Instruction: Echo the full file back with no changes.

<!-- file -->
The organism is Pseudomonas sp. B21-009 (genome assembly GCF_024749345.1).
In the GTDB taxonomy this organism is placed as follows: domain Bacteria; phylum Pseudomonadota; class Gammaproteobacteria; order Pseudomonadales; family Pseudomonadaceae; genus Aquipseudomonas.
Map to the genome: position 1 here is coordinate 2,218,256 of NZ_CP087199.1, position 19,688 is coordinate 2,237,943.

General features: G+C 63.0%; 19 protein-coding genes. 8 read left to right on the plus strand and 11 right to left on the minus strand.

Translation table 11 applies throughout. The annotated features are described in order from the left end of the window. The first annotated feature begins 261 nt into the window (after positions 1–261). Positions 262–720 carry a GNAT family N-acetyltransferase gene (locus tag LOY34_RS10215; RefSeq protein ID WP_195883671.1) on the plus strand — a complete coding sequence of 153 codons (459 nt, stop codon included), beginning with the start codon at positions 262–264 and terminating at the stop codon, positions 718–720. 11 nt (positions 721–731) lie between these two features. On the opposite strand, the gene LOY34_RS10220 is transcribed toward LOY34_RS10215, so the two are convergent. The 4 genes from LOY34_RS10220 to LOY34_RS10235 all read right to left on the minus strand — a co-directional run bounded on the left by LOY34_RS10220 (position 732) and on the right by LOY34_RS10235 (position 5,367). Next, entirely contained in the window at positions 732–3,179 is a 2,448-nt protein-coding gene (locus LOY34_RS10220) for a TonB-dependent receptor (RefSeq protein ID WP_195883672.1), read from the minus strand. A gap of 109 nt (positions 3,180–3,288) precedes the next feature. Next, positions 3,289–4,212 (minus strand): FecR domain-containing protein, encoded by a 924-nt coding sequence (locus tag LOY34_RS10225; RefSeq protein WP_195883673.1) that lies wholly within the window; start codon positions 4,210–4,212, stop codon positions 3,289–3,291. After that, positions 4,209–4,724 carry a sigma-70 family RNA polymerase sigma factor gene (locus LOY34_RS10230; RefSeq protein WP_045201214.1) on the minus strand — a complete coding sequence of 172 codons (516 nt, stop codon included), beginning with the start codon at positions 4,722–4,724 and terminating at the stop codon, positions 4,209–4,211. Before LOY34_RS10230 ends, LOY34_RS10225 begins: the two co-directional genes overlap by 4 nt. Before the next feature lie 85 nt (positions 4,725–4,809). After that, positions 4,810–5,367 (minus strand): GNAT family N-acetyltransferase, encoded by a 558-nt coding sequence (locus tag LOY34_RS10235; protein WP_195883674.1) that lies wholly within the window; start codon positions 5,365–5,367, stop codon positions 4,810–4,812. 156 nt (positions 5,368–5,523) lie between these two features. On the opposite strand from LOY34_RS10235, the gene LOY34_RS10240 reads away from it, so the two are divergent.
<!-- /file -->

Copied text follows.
The organism is Pseudomonas sp. B21-009 (genome assembly GCF_024749345.1).
In the GTDB taxonomy this organism is placed as follows: domain Bacteria; phylum Pseudomonadota; class Gammaproteobacteria; order Pseudomonadales; family Pseudomonadaceae; genus Aquipseudomonas.
Map to the genome: position 1 here is coordinate 2,218,256 of NZ_CP087199.1, position 19,688 is coordinate 2,237,943.

General features: G+C 63.0%; 19 protein-coding genes. 8 read left to right on the plus strand and 11 right to left on the minus strand.

Translation table 11 applies throughout. The annotated features are described in order from the left end of the window. The first annotated feature begins 261 nt into the window (after positions 1–261). Positions 262–720 carry a GNAT family N-acetyltransferase gene (locus tag LOY34_RS10215; RefSeq protein ID WP_195883671.1) on the plus strand — a complete coding sequence of 153 codons (459 nt, stop codon included), beginning with the start codon at positions 262–264 and terminating at the stop codon, positions 718–720. 11 nt (positions 721–731) lie between these two features. On the opposite strand, the gene LOY34_RS10220 is transcribed toward LOY34_RS10215, so the two are convergent. The 4 genes from LOY34_RS10220 to LOY34_RS10235 all read right to left on the minus strand — a co-directional run bounded on the left by LOY34_RS10220 (position 732) and on the right by LOY34_RS10235 (position 5,367). Next, entirely contained in the window at positions 732–3,179 is a 2,448-nt protein-coding gene (locus LOY34_RS10220) for a TonB-dependent receptor (RefSeq protein ID WP_195883672.1), read from the minus strand. A gap of 109 nt (positions 3,180–3,288) precedes the next feature. Next, positions 3,289–4,212 (minus strand): FecR domain-containing protein, encoded by a 924-nt coding sequence (locus tag LOY34_RS10225; RefSeq protein WP_195883673.1) that lies wholly within the window; start codon positions 4,210–4,212, stop codon positions 3,289–3,291. After that, positions 4,209–4,724 carry a sigma-70 family RNA polymerase sigma factor gene (locus LOY34_RS10230; RefSeq protein WP_045201214.1) on the minus strand — a complete coding sequence of 172 codons (516 nt, stop codon included), beginning with the start codon at positions 4,722–4,724 and terminating at the stop codon, positions 4,209–4,211. Before LOY34_RS10230 ends, LOY34_RS10225 begins: the two co-directional genes overlap by 4 nt. Before the next feature lie 85 nt (positions 4,725–4,809). After that, positions 4,810–5,367 (minus strand): GNAT family N-acetyltransferase, encoded by a 558-nt coding sequence (locus tag LOY34_RS10235; protein WP_195883674.1) that lies wholly within the window; start codon positions 5,365–5,367, stop codon positions 4,810–4,812. 156 nt (positions 5,368–5,523) lie between these two features. On the opposite strand from LOY34_RS10235, the gene LOY34_RS10240 reads away from it, so the two are divergent.